Dr. Robin’s Covid-19 Updates

What To Do If You Get Covid

Robin Schoenthaler, MD
6 min readMay 9, 2022

Version Three Point Uh-Oh!

Photo by Medakit Ltd on Unsplash

Omicron case numbers from the very contagious BA.2 and BA.3 variants — and soon BA.4 and BA.5 — continue to move upwards, now climbing in over forty states.

— -The good news: Vaccines/boosters no longer are perfect at stopping us from getting Covid but they are doing a great job at protecting most of us from getting the kind of serious disease that lands us in the hospital or the morgue.

— — The bad news: Omicron is continuing to cause a fair amount of disruption and misery. “Mild” is not a good descriptor of Omicron for a lot of people.

I’m a Boston-based cancer doctor and I’ve been writing weekly fact-based-no-blame-no-rumors-all-science-all-the-time essays about Covid-19 since March 2020. You can support both Medium and me here.

What should you do if you turn positive?

Number one: You should not feel guilty or like you’ve done something wrong, or “But I did everything right for two years and now this!” The thing is, this isn’t something you necessarily did WRONG — it’s just the nature of a highly infectious virus.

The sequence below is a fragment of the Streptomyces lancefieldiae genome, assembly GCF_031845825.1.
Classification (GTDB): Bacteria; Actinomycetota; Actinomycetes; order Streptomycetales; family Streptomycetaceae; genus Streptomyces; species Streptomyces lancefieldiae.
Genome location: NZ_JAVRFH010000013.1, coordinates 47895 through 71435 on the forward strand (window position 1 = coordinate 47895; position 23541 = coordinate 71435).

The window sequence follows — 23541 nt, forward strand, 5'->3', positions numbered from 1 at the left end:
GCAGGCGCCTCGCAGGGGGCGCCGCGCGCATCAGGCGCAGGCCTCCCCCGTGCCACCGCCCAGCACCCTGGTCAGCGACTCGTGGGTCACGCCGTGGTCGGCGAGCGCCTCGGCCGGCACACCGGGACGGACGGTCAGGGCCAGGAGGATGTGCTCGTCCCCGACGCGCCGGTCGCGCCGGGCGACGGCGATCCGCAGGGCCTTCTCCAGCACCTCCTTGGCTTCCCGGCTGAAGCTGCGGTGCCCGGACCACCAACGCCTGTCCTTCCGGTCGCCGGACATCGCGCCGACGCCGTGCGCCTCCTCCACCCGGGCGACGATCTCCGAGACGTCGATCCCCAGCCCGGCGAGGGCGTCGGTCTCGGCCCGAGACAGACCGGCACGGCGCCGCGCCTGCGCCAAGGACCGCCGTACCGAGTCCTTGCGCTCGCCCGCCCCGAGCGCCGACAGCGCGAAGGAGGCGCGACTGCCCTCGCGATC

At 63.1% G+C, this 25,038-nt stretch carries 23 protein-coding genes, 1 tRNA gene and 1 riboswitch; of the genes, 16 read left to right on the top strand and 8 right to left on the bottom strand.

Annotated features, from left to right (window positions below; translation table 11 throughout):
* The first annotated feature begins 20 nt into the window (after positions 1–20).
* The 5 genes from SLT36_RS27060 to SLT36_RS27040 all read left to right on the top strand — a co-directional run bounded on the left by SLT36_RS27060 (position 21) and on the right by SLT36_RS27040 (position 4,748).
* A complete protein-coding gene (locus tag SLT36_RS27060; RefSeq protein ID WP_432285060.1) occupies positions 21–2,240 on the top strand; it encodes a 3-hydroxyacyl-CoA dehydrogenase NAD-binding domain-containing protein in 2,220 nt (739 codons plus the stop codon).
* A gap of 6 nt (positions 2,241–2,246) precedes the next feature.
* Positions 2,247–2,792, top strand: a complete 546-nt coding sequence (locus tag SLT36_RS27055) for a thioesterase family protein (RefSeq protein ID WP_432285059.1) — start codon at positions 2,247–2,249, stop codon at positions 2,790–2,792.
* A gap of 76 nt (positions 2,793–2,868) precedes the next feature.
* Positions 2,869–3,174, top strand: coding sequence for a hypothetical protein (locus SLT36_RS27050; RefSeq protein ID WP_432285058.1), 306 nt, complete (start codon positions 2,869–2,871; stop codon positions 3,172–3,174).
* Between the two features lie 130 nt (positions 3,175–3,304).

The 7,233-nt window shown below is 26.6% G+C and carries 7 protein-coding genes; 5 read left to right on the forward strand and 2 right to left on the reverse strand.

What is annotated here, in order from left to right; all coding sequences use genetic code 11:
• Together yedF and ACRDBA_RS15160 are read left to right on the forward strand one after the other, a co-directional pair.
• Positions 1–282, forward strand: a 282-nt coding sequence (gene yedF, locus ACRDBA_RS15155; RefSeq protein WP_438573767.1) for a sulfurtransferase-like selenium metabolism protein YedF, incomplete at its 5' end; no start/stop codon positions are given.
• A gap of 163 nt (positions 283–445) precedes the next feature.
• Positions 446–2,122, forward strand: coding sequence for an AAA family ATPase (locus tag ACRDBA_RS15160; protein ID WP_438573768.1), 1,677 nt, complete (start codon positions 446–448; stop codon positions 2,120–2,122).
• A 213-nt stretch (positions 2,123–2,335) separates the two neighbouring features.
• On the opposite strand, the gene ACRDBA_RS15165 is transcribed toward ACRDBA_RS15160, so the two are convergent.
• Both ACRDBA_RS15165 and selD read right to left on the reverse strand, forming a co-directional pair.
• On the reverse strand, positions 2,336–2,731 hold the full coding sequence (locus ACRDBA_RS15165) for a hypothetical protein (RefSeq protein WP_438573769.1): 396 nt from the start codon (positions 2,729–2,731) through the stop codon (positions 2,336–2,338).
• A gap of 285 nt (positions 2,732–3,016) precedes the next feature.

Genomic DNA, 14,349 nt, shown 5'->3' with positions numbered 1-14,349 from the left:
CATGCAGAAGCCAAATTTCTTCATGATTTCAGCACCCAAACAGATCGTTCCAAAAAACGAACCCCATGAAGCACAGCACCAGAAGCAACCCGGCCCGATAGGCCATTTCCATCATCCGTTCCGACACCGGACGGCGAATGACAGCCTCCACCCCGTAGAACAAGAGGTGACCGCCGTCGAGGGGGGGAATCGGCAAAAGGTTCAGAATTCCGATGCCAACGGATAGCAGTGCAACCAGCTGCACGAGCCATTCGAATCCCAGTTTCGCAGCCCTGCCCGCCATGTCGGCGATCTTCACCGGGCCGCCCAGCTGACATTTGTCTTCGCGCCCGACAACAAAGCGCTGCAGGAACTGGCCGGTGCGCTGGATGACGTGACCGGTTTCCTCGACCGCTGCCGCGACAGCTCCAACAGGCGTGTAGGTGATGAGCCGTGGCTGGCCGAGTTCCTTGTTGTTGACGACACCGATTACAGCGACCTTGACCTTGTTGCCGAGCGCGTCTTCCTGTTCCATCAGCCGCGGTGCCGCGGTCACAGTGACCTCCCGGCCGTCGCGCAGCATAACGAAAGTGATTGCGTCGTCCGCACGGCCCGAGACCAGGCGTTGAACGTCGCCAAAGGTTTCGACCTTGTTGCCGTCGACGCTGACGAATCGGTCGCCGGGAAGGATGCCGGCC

{This kind of guilty/frustrated reaction, which I hear a lot, reminds me of when women with breast cancer say to me, “But I did everything right. I only ate organic food, I did pilates, I breastfed! How could this happen? What did I do wrong?”

The fact is, you can do everything perfectly right and cells can still mutate and viruses can still grow in your nose. The bottom line: bad biology can triumph over our bodies and our will.

This explains why there’s so many books called “Why Bad Things Happen to Good People,” etc.}

So what to do when you get Covid?

1) First off, you can trust a positive at-home antigen test. Positive is positive. No test is perfect but these are mostly doing the job, particularly with repeat testing. Nowadays you don’t need to go get a PCR test to confirm your diagnosis, and you don’t need a PCR test to qualify for treatment.

2) Let your doctor know you are positive and ask if s/he considers your medical history…



Robin Schoenthaler, MD

Covid-Translator. Cancer doc: ~Three decades at MGH. Writer and storyteller: Moth Grand Slam Champion. Mom. www.DrRobin.org, @robinshome, robinshome2@gmail.com